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Hyperbaric oxygen inhibits stimulus-induced proinflammatory cytokine synthesis by human blood-derived monocyte-macrophages
Clinical and Experimental Immunology (2003)
  • Barbara A. Osborne, University of Massachusetts - Amherst
  • R M Benson
  • L M Minter
  • E V Granowitz
Hyperbaric oxygen (HBO) is 100% oxygen administered at elevated atmospheric pressure to patients with inflammatory diseases. We developed an in vitro model to investigate the effects of HBO on stimulus-induced proinflammatory cytokine transcription and translation. Human blood-derived monocyte-macrophages were stimulated before being transferred to an HBO chamber where they were incubated at 97·9% O2, 2·1% CO2, 2·4 atmospheres absolute, 37°C. Controls were maintained in the same warm room at normoxia at sea level, hyperoxia or increased pressure alone. A 90-min HBO exposure inhibited IL-1β synthesized in response to lipopolysaccharide by 23%, lipid A by 45%, phytohaemagglutinin A (PHA) by 68%, and tumour necrosis factor (TNF)-α by 27%. HBO suppressed lipopolysaccharide-, lipid A- and PHA-induced TNF-α by 29%, 31% and 62%, respectively. HBO transiently reduced PHA-induced steady state IL-1β mRNA levels. Hyperoxia alone and pressure alone did not affect cytokine production. The immunosuppressive effect of HBO was no longer evident in monocyte-macrophages exposed to HBO for more than 3 h. Interestingly, cells exposed to HBO for 12 h synthesized more IL-1β than cells cultured under control conditions. In summary, HBO exposure transiently suppresses stimulus-induced proinflammatory cytokine production and steady state RNA levels.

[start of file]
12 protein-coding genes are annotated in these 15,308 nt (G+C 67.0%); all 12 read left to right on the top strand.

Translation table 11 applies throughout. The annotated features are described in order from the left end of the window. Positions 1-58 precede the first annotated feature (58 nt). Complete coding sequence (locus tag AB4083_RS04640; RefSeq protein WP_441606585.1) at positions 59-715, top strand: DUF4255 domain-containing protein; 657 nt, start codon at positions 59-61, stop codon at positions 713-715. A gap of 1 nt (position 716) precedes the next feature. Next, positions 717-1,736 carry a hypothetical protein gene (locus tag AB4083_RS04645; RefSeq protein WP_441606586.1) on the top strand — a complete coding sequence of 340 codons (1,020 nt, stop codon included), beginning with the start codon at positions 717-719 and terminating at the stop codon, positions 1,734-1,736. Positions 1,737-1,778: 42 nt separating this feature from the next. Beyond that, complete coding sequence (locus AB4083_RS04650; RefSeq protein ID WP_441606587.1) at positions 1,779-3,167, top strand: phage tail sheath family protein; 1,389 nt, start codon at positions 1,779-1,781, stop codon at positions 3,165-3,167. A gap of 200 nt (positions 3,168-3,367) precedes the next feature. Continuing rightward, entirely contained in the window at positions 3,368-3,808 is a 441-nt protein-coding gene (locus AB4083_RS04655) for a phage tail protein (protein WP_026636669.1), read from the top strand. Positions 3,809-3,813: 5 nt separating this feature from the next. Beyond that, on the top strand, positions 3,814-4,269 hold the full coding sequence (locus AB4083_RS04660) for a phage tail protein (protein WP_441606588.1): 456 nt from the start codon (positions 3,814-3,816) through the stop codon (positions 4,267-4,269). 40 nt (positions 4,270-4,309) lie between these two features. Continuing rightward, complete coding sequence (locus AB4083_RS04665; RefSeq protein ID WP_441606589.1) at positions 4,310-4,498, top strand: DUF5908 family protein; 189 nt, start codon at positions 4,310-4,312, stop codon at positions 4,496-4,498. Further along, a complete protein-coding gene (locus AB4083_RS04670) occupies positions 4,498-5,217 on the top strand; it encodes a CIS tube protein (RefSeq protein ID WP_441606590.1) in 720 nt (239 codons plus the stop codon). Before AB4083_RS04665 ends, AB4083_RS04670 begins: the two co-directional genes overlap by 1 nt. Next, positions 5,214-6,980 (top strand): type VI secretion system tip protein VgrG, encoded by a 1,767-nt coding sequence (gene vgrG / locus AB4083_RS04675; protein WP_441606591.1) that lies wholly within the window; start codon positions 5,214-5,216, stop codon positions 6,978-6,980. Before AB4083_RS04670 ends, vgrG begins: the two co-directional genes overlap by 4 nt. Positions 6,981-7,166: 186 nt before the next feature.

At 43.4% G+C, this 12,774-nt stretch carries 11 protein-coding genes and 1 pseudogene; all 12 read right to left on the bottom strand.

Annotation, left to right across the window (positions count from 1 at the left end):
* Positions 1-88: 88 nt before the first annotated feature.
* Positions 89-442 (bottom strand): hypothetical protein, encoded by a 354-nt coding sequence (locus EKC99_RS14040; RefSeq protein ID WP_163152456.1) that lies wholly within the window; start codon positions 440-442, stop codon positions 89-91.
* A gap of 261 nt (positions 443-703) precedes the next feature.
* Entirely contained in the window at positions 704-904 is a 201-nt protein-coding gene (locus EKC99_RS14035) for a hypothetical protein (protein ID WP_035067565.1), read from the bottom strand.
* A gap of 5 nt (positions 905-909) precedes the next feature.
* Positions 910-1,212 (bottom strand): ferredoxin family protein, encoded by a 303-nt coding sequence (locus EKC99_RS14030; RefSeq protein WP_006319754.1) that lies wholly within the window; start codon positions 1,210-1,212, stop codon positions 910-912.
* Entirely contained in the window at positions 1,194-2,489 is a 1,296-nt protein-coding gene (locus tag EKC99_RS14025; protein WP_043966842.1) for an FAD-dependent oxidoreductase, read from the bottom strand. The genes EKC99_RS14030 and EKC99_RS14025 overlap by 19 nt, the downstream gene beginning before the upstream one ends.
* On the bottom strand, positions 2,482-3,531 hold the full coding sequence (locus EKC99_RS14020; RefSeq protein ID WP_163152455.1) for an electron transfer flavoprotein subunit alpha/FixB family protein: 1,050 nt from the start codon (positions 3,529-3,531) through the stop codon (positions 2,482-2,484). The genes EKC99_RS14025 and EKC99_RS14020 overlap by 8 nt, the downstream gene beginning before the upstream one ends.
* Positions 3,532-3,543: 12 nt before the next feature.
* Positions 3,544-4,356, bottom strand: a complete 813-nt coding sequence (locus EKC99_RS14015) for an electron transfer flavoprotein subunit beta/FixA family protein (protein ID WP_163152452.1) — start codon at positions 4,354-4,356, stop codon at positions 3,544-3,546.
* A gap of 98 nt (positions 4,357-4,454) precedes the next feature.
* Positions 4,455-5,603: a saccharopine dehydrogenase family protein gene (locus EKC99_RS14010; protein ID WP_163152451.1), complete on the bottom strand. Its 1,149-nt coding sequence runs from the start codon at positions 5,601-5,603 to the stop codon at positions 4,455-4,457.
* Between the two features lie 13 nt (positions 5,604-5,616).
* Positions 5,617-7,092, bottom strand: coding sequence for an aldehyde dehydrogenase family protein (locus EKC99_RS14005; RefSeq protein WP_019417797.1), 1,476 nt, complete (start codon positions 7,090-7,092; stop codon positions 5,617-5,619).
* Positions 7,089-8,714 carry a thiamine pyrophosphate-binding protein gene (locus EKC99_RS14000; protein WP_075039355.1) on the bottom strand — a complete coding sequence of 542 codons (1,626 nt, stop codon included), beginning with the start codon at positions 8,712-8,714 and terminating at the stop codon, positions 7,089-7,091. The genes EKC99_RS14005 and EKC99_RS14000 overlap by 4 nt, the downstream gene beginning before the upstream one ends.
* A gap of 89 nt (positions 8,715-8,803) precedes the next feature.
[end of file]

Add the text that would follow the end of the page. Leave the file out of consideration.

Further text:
• cytokine,
  • hyperbaric oxygenation,
  • interleukin 1,
  • monocyte,
  • tumour necrosis factor
Publication Date
Citation Information
Barbara A. Osborne, R M Benson, L M Minter and E V Granowitz. "Hyperbaric oxygen inhibits stimulus-induced proinflammatory cytokine synthesis by human blood-derived monocyte-macrophages" Clinical and Experimental Immunology Vol. 134 Iss. 1 (2003)
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